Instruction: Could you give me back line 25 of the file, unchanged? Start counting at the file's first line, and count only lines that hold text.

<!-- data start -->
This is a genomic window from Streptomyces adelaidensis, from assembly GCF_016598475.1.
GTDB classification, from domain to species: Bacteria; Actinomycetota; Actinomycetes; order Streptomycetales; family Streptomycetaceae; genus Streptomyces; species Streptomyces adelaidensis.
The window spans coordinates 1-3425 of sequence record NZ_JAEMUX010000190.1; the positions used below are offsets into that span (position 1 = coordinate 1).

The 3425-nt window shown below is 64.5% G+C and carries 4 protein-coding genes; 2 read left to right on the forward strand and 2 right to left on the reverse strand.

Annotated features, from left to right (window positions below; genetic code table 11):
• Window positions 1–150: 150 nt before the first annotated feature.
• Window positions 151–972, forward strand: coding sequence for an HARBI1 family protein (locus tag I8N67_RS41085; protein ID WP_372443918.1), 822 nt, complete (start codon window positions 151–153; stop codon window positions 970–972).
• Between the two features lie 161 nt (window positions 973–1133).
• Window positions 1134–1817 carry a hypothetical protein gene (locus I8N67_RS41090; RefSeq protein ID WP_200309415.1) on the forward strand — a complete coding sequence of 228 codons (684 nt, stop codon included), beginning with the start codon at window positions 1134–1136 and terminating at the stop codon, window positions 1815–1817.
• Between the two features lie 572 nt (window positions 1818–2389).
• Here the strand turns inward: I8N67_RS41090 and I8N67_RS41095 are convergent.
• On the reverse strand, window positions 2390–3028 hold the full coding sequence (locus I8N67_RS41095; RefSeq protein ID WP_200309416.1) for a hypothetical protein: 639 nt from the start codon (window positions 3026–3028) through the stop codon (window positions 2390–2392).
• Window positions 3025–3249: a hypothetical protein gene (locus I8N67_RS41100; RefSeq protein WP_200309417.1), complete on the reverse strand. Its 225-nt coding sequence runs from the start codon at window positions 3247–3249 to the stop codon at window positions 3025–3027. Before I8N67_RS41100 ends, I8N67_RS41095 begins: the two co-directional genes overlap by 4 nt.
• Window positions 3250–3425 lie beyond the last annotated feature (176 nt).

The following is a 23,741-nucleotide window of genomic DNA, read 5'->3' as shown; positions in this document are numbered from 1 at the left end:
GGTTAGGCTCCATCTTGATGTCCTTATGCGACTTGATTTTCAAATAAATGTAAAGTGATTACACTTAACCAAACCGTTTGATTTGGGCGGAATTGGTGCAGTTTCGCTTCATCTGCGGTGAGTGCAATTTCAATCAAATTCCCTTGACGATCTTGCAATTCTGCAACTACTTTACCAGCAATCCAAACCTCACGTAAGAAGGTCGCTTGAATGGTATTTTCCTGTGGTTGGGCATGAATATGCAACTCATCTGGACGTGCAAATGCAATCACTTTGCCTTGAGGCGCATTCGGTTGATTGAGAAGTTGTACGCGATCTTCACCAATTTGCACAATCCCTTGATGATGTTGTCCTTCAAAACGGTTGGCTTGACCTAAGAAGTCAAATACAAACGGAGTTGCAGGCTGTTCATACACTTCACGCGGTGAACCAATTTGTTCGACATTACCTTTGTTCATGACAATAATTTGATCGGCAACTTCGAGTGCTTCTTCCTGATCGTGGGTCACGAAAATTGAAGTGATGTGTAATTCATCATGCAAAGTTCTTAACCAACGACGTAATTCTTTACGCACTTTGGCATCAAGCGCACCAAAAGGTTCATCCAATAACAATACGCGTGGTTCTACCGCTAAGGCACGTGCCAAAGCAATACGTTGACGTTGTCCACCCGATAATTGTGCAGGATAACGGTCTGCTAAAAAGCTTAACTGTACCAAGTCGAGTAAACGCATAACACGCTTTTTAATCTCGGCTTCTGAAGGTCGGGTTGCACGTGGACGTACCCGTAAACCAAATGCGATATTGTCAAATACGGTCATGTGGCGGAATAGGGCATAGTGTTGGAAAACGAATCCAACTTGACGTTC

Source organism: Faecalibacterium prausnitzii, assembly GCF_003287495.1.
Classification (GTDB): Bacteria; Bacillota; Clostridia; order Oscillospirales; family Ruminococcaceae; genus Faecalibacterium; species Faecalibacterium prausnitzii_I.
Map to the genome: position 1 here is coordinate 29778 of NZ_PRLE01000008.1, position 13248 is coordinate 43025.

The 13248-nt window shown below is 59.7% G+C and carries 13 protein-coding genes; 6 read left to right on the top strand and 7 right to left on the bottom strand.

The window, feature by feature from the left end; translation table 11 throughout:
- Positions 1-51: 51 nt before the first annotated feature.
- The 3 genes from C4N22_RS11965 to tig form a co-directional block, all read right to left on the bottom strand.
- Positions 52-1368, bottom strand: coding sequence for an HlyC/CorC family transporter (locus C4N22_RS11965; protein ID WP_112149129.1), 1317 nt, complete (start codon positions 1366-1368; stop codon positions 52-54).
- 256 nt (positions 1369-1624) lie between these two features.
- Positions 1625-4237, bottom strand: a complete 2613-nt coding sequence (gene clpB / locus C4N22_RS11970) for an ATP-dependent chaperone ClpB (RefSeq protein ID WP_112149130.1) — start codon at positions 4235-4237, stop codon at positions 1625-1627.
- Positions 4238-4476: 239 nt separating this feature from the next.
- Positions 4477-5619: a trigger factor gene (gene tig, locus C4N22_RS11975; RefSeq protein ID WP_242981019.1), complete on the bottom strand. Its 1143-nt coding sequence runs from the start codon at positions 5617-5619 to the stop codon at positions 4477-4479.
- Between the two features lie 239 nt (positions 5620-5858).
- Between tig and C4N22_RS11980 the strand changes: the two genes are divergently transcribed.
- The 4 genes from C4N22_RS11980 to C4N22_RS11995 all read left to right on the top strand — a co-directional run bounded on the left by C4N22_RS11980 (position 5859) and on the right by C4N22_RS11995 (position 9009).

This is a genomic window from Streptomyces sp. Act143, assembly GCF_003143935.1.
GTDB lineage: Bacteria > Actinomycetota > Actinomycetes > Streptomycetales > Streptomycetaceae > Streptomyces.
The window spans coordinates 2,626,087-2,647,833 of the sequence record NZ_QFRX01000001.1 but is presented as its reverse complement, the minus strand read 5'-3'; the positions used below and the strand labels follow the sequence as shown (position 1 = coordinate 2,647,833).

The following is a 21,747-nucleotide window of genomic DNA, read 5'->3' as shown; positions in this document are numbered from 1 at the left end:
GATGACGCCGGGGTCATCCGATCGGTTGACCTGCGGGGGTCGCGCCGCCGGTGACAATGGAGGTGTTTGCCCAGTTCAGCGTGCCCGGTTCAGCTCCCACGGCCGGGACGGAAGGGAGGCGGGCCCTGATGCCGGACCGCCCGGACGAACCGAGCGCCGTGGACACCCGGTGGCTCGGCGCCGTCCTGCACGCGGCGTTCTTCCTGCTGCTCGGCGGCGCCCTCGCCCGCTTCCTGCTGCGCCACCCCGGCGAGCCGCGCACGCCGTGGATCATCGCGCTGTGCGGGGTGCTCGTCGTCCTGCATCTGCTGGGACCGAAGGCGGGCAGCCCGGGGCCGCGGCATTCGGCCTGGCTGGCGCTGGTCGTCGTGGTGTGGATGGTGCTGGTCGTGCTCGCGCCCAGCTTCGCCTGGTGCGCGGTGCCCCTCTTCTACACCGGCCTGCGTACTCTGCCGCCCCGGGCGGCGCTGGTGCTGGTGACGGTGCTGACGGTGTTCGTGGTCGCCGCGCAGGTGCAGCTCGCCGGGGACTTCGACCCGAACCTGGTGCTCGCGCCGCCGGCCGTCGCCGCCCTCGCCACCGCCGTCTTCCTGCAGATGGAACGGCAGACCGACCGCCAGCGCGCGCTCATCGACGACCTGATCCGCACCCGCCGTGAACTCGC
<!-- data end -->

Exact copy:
- 256 nt (positions 1369-1624) lie between these two features.